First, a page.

Posted by: Lisa Hill | April 19, 2016

Call to Juno, (2016, Tales of Ancient Rome trilogy) by Elisabeth Storrs

Call to JunoTime for something escapist, I thought, and so I read Call to Juno, third in Elisabeth Storr’s Tales of Ancient Rome trilogy. Before long I was once again immersed in dilemmas of the central character Caecilia Aemilius in Veii, a Roman woman married off as part of a peace treaty to Vel Mastarna, an Etruscan nobleman.   Her counterpart in Rome is Pinna, a former prostitute trying to secure her relationship with the Roman general Camillus.

Sensing the doom inevitable to those of us who know a bit of Roman history, Caecilia faces a crisis of faith:  in her former culture, Romans joined the anonymous shades when they died, but in her adopted culture, the Etruscan religion allows for a reunion of souls.  As with other conflicts between well-ordered but repressive Roman culture and the freedoms of Etruria, Caecilia does not find these dilemmas easy to resolve because she is revolted by the price of devotion to free-and-easy Etruscan gods.  But with four children and a now-beloved husband at risk in the forthcoming war, and the possibility of Roman vengeance for her own betrayal,  the lure of an afterlife becomes compelling.

Pinna’s concerns are more prosaic.  Like her lover, she is ambitious.  She has known poverty and shame, and while she has to keep her past secret, she is not afraid to use it to blackmail those who would expose her.  The way she is able to insinuate herself into political affairs is perhaps not as convincing as Caecilia’s role (because she, after all, is a Queen, whereas Pinna is only a concubine) but it enables her to play a pivotal role in the denouement (and perhaps pave the way for a new series?)

Most of the men are muscular, sexy and resolutely hetero, but Storrs also explores the conflicted hypocrisies of the time regarding homosexuality.   The times were ‘nasty, brutish and short’ and the battle scenes show both sides behave badly, but men both gay and straight are shown to have a tender side even when they are motivated by ambition and intrigue.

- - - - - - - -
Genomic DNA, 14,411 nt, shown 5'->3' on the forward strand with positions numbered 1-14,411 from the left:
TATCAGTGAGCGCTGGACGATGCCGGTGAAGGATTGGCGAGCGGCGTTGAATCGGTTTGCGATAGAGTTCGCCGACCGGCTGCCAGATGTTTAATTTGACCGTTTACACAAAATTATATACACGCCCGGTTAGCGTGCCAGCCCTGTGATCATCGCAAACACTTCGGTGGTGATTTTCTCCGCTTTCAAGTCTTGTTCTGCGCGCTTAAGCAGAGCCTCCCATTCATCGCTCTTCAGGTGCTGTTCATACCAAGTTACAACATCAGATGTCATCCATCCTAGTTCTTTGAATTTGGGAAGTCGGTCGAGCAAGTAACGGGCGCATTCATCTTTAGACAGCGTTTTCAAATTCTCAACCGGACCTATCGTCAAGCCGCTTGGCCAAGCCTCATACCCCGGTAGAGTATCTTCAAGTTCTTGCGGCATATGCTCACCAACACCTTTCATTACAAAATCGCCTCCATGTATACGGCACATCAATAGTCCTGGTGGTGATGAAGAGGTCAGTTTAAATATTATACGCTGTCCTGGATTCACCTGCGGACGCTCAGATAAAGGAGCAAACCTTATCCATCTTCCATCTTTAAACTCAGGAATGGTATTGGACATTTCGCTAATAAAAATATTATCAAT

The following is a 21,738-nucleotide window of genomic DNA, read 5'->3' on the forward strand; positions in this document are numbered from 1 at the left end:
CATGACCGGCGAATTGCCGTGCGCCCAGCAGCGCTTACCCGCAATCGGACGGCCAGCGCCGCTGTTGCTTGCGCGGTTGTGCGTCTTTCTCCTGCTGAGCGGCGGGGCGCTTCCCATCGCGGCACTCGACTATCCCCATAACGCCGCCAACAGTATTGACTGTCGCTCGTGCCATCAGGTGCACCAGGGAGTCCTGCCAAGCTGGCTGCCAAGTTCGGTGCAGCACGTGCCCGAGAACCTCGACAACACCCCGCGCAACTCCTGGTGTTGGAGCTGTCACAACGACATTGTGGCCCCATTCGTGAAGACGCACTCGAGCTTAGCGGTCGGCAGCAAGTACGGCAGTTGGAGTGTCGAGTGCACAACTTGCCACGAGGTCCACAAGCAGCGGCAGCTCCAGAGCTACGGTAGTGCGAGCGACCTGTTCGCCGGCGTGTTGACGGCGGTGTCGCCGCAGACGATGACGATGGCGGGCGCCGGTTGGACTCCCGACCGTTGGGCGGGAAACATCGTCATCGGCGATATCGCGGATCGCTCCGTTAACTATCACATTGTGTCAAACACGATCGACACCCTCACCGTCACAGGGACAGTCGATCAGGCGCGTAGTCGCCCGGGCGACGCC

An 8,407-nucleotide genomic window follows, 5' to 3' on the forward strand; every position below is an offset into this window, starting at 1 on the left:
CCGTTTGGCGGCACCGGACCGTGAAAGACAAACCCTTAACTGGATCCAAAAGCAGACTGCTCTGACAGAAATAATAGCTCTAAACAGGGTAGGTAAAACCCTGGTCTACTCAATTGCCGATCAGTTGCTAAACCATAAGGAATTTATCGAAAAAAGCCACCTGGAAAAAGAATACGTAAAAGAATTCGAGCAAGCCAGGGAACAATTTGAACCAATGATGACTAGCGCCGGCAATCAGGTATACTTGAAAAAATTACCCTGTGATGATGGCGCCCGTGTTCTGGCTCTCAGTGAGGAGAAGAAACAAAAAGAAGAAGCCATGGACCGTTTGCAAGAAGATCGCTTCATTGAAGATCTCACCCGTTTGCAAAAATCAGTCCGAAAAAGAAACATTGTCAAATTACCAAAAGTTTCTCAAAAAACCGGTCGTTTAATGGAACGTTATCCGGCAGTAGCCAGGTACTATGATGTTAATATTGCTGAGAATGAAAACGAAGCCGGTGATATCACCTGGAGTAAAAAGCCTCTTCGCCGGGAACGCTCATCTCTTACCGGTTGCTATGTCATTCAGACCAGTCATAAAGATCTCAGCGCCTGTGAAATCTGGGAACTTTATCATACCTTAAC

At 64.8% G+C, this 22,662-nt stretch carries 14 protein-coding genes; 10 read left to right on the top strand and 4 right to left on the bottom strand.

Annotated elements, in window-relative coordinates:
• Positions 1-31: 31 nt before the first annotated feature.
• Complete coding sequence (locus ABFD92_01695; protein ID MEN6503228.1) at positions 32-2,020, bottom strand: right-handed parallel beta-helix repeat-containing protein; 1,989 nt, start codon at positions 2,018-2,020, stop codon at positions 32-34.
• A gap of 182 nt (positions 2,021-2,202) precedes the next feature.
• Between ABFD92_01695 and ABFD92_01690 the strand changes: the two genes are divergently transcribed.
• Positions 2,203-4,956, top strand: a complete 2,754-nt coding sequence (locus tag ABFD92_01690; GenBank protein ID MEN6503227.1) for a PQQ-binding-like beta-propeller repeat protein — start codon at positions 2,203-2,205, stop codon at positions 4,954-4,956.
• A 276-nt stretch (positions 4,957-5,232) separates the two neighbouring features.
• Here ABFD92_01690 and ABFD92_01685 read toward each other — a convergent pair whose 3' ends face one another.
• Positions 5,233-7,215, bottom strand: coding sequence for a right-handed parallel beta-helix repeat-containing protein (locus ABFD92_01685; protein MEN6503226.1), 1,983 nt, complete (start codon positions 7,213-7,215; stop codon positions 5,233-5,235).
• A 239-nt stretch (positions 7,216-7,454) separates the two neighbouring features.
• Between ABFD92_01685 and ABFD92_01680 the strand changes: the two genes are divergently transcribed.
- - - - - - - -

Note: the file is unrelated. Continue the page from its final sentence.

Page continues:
The personal dilemmas of the main characters play out through the overarching themes of fidelity and adaptability to circumstances.  Caecilia has family in Rome and in Veii; she has allegiance to the culture, religion and traditions of both cities.  Pinna’s loyalty to the men who have rescued her from degradation tests her values.  Their men, Vel Mastarna and Camillus, take different positions along the continuum of loyalty to the state and fidelity to the heart, but both are motivated by ambition and power.  The characterisation of the women is richer, because the narration focusses on their point of view, but not at the expense of authenticity: history is on the side of the male characters.

As in The Golden Dice Storrs has a tendency to slightly overdo the period terminology, and this novel also has to bear the weight of backgrounding from the previous titles in the trilogy.  I suppose this is always a burden for series: each book needs to read independently of the others, but this last in the series is well over 500 pages long and in places it loses its narrative drive.  However, the themes of jealousy, ambition, revenge and fidelity carry it through to a finale which is surprisingly satisfying even though Rome triumphs, as it must.

Author: Elisabeth Storrs
Title: Call to Juno
Publisher: Lake Union Publishing, 2016
ISBN: 9781503951952
Source: review copy courtesy of the author


Fishpond: Call to Juno (A Tale of Ancient Rome)

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